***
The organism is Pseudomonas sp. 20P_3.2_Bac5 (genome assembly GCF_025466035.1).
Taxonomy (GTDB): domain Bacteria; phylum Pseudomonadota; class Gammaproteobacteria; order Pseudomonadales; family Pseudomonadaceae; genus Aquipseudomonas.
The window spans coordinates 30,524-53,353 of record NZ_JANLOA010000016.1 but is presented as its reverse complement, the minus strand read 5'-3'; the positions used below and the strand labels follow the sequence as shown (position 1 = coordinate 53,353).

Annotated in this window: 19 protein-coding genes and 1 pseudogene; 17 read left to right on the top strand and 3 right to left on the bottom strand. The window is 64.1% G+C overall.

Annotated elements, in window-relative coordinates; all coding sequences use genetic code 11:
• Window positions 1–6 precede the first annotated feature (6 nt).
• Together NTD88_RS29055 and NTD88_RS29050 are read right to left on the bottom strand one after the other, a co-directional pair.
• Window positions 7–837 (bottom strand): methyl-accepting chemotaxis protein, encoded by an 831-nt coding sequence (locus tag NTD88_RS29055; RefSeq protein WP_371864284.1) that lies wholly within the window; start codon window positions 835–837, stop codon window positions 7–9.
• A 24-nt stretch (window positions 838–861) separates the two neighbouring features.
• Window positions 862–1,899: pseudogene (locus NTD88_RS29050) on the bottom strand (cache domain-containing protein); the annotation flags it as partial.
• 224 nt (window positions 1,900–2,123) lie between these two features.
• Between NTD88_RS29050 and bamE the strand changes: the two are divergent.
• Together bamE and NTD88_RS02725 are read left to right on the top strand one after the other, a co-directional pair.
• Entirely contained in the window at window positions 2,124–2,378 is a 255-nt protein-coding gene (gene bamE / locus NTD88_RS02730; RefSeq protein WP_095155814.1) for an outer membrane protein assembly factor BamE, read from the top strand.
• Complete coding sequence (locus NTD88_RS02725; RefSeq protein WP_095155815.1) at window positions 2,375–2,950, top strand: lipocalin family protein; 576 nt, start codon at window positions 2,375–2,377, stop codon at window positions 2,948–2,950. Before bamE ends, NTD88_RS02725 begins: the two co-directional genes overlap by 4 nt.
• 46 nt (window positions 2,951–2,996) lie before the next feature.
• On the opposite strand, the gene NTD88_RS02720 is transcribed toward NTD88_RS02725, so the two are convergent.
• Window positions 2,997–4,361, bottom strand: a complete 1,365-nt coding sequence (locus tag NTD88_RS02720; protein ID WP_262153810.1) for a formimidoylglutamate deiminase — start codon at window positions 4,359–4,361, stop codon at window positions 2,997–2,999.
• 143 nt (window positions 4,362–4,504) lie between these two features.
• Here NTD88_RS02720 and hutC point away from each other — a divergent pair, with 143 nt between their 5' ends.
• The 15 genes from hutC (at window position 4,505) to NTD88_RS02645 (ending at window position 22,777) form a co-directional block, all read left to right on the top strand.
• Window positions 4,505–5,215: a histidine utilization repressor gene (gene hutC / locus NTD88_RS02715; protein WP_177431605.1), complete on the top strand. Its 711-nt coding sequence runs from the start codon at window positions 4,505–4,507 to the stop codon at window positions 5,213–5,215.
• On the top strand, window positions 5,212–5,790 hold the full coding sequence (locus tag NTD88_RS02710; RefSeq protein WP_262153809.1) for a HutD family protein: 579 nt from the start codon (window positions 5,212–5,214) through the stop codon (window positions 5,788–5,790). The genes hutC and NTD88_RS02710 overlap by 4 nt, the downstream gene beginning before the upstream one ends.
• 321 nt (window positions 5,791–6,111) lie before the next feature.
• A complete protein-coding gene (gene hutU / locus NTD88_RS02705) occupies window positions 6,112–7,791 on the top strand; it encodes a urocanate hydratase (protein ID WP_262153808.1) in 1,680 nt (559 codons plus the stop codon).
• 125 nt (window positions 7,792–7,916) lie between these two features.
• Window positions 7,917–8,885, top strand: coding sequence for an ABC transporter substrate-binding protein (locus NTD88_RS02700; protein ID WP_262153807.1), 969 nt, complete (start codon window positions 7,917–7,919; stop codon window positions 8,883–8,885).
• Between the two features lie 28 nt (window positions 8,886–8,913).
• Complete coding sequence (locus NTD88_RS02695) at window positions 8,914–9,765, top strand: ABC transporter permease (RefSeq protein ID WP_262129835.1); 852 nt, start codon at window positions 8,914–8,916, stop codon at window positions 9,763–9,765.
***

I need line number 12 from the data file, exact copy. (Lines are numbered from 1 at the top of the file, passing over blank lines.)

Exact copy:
• Between NTD88_RS29050 and bamE the strand changes: the two are divergent.